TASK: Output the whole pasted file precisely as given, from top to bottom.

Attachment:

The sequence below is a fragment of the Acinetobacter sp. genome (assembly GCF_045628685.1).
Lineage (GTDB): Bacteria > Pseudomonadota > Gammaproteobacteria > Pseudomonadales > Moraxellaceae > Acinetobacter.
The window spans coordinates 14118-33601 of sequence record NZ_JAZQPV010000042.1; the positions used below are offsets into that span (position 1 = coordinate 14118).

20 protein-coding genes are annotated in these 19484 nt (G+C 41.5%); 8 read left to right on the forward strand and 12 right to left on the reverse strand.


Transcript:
The sequence below is a fragment of the Acinetobacter sp. genome (assembly GCF_045628685.1).
Lineage (GTDB): Bacteria > Pseudomonadota > Gammaproteobacteria > Pseudomonadales > Moraxellaceae > Acinetobacter.
The window spans coordinates 14118-33601 of sequence record NZ_JAZQPV010000042.1; the positions used below are offsets into that span (position 1 = coordinate 14118).

20 protein-coding genes are annotated in these 19484 nt (G+C 41.5%); 8 read left to right on the forward strand and 12 right to left on the reverse strand.